If you don’t have any guest blogging experience and you feel unsure in your pitching skills, look for opportunities appearing on the second or even the third page. There, you could find some existing site to write for, build a portfolio, and most importantly, you’ll gain confidence for future guest blogging partnerships with more notable publishers.
Bloggers and magazines often have Twitter profiles and publish content regularly. You can use the Twitter search engine to look for the right opportunities as well. Such opportunities will consequently widen your network which may eventually end up with even more guest blogging opportunities
Some bloggers have compiled blogs that accept guest posts. They rank well and receive a lot of traffic so you should be able to look up “top blogs to contribute for in marketing” or something else that would yield a long list of options. Keep this list for your convenience the next time you look for blogging opportunities.
Turn to your personal network and ask around. It’s likely that some of your peers may own a site (or why not more) that may also need fresh content. But be aware of the challenges that may arise from working with someone you know.
Some Slack communities like Online Geniuses gather tens of thousands of marketers and site owners who may be interested in guest posting opportunities. Online communities like this are also available on other messaging applications so find time to check around.
Direct Writer Outreach
Touch base with writers or editors directly and ask if they accept guest submissions. This works better if you’ve already gained some writing credibility, though starter sites are always looking for content. Do not hesitate to get in touch with them personally as reaching out yourself can be more effective than just asking your assistant.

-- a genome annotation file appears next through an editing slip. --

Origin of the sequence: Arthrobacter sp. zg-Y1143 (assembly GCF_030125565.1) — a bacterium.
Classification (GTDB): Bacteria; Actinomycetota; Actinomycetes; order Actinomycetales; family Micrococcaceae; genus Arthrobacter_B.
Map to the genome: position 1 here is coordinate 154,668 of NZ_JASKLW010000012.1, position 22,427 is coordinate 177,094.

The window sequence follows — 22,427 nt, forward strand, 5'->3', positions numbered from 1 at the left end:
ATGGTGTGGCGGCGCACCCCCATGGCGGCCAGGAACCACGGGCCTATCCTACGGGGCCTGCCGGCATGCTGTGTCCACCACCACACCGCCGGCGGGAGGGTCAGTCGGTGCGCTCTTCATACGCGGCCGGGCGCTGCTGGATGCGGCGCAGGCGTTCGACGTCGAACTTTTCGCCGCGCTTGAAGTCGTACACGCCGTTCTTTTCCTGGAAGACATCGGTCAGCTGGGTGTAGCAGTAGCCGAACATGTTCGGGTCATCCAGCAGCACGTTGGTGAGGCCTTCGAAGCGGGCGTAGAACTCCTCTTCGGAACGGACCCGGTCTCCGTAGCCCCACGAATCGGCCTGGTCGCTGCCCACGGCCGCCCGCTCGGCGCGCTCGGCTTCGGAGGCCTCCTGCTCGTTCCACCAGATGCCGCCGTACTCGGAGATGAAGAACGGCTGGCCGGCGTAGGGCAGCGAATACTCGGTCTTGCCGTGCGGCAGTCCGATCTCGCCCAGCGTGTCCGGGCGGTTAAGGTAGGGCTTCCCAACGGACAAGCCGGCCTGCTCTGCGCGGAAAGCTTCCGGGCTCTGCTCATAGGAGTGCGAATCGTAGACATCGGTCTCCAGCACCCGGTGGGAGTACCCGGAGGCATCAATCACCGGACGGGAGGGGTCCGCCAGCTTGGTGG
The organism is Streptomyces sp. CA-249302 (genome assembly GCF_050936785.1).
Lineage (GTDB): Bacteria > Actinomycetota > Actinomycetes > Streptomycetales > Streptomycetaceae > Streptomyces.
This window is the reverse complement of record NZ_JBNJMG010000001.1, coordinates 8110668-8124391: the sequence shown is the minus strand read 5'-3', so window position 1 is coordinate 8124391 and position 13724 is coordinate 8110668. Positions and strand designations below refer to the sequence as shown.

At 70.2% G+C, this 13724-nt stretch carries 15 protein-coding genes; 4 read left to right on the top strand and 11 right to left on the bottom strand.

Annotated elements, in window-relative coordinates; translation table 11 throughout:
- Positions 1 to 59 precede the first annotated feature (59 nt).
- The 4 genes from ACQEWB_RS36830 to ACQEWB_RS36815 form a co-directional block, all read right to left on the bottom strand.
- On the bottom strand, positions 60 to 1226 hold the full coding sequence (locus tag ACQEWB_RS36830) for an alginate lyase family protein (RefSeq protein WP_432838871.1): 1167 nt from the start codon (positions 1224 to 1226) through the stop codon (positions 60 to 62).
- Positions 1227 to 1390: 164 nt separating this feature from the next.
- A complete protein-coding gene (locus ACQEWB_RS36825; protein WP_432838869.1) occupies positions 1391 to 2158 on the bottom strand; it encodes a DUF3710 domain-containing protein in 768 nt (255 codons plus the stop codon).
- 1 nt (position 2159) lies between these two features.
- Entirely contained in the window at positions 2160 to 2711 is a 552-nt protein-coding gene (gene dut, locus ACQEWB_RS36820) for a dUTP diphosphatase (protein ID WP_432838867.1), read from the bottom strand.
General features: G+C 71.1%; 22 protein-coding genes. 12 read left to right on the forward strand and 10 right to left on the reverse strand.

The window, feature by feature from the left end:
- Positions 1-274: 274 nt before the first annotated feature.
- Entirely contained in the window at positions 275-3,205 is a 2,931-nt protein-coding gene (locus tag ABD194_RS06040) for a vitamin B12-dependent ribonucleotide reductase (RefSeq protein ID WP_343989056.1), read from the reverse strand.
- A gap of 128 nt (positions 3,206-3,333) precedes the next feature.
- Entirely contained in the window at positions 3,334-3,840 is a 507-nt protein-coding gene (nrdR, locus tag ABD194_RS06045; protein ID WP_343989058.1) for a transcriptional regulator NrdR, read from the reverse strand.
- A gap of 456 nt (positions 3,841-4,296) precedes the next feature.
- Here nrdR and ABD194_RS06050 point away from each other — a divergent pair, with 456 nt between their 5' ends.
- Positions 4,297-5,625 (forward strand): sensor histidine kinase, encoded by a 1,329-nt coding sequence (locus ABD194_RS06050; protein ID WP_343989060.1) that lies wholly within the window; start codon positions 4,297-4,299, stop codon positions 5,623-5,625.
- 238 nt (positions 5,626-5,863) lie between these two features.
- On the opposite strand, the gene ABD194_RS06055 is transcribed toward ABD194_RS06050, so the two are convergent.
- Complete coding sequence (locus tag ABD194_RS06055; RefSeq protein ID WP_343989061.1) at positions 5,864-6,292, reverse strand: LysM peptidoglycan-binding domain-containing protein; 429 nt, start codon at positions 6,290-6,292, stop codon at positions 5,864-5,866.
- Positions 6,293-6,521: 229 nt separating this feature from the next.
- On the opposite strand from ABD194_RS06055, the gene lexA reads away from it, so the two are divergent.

Additionally, you can employ a different technique. Work on a guest post or a piece you author for your own blog. Then, employ the established email outreach principles and touch base with the authors of websites you used as references in your own article.
The benefit of this approach lies in the reciprocity of an activity you already performed ahead of time as a favor. You don’t ask for a link directly; instead, you notify editors and kindly ask them to add a link themselves if possible.
Contact Form Submissions
Almost every website out there has a contact form (or a public email you can write to). Pitch a few headlines or a Google Docs draft of an article you want to contribute. Keep a list of these websites and the link to their contact forms so you can nurture an ongoing partnership with them through guest posting.
3. What Do Editors Care About?
When you approach a digital magazine for content production reasons, you need to understand the mindset of the editor.
In some cases, you may be able to outline a unique trait of yours that the website lacks from a capacity standpoint or something else that fits the audience — especially minority groups or local members able to cover events.
This includes both your content style AND the area of work you’re comfortable to write about.
The editor wants to figure out if you’re capable of producing quality content. And what makes you a suitable candidate for writing on a given topic.
A writing portfolio is always a great start since it covers both aspects at once. If you’re pitching a reputable magazine, consider smaller blogs and digital publications first.
The content team may inquire about your “hard skills” through other means:
- Previous job experience
- Portfolio of clients